Monday, March 17, 2014

To the Moon, Alice

This book took me back to some of the grad school documents I read for my thesis - totally boring, studied, academic writing - yet totally fascinating subject.  Lawrence Wright has packed his book with bizarre facts and incidents presented in the most matter of fact manner.  I imagine he had to struggle to keep his words from becoming sarcastic, or worse - glib.

For those of you who think that Scientology died with L. Ron Hubbard in 1985, never fear.  Hubbard simply chose to "drop his body" and move to a new level of existence.  If Hubbard followed the same path he asked his acolytes to accept, he first went to Mars (yes, Mars) where he spent time before a huge wheel depicting significant moments in his life.  As the wheel spun, Hubbard's past grew weaker and weaker until it no longer existed.  He will be back.  He promised that.  After spending time with the wheel on Mars, a Scientologist finds a new baby's body to occupy.  If no baby is readily available the Thetan (believer) energy simply lurks around a pregnant woman until she goes into labor.

Yup.  You're right.  I'm not going to be signing up for these fun and games any time soon.  Seriously, Hubbard was dangerous, delusional and a bigamist.  And that is only the beginning.  Some will say that this book is certainly the work of a conspioracy theorist, but the amount of research that went into this is evidenced by footnotes and over fifty pages of end notes documenting sources.  This isn't a Kitty Kelley expose type book.  Wright never tells us that his sources have asked to remain anonymous.  He never quotes the cousin of a neighbor who one had a sister who sat next to Hubbard's son in second grade.  He names his sources and presents them as credible by explaining their background and association with Scientology.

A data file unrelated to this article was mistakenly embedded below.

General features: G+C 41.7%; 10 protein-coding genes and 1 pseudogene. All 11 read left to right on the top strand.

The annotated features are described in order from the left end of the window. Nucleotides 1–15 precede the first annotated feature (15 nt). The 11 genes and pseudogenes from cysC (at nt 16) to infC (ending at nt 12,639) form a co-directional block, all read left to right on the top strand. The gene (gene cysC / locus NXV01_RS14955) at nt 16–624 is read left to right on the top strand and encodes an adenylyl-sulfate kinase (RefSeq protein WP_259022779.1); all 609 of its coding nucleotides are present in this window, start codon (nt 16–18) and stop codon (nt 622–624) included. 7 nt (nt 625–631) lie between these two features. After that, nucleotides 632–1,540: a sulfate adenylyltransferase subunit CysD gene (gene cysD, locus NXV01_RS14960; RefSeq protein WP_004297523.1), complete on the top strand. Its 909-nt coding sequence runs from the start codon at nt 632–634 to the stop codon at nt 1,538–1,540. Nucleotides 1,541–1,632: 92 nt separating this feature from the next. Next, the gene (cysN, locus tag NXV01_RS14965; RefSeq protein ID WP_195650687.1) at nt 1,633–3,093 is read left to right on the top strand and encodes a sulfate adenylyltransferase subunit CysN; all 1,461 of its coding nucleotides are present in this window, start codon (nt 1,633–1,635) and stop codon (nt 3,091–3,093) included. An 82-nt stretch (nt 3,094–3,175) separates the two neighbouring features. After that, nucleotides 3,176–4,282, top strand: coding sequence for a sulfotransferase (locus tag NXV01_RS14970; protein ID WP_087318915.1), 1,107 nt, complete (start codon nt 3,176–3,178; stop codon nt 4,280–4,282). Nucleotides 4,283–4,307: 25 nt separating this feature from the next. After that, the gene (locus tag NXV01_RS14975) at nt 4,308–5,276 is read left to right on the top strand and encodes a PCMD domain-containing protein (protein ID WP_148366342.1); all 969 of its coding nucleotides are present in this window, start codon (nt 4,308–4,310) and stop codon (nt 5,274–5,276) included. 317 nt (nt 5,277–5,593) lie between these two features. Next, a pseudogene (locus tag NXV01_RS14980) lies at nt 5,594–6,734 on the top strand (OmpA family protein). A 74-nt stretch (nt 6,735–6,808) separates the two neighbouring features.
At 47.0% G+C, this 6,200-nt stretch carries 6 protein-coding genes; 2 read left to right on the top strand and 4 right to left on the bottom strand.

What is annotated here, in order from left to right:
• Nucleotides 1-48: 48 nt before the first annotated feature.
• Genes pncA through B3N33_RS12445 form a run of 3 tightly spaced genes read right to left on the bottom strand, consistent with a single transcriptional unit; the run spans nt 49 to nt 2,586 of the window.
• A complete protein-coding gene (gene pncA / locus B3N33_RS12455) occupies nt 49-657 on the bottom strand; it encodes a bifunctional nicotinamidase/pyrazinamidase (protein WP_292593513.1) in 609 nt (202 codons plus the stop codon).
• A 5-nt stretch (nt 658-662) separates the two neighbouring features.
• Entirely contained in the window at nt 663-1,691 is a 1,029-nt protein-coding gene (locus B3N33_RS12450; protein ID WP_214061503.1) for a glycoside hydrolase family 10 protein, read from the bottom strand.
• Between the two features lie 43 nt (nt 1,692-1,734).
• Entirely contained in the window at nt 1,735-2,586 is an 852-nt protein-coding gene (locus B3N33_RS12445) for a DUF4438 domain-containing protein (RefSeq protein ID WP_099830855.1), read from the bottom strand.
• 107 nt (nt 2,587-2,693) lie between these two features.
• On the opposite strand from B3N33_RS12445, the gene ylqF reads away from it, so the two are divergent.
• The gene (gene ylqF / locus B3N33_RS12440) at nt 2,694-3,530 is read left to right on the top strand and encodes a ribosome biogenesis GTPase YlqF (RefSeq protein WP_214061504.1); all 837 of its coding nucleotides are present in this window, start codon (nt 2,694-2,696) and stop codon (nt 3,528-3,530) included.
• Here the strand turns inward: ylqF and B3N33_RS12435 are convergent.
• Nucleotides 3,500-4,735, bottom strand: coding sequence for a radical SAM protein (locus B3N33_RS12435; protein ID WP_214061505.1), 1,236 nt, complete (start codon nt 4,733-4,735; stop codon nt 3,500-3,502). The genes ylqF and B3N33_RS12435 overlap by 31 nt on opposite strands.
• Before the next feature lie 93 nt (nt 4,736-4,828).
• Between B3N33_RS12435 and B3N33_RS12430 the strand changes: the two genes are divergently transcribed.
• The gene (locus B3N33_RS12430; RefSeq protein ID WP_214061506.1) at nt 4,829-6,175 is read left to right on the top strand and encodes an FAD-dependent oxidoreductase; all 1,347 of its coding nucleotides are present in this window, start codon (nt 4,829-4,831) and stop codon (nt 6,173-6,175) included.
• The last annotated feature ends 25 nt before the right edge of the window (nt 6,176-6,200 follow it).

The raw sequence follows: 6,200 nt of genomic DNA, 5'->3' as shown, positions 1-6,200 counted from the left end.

What I don't understand is how this organization has managed to maintain its status as a religion.  That position has been challenged more than once, yet it continues to enjoy the privileges granted to more traditional churches.  Maybe that will be answered for me in the coming chapters.  I was also curious about how this group enticed so many celebrities, but now I understand that.  I just began reading about Tom Cruise's early involvement, while he was still married to his first wife, Mimi Rogers.

I haven't decided how much more time Ill spend with this book.  It's an eye opener, for sure, but the I can't imagine that my opinion will change if I continue to read.  200 pages to go....skimming might work (not that I every skimmed in grad school., mind you).

Thanks for stopping by.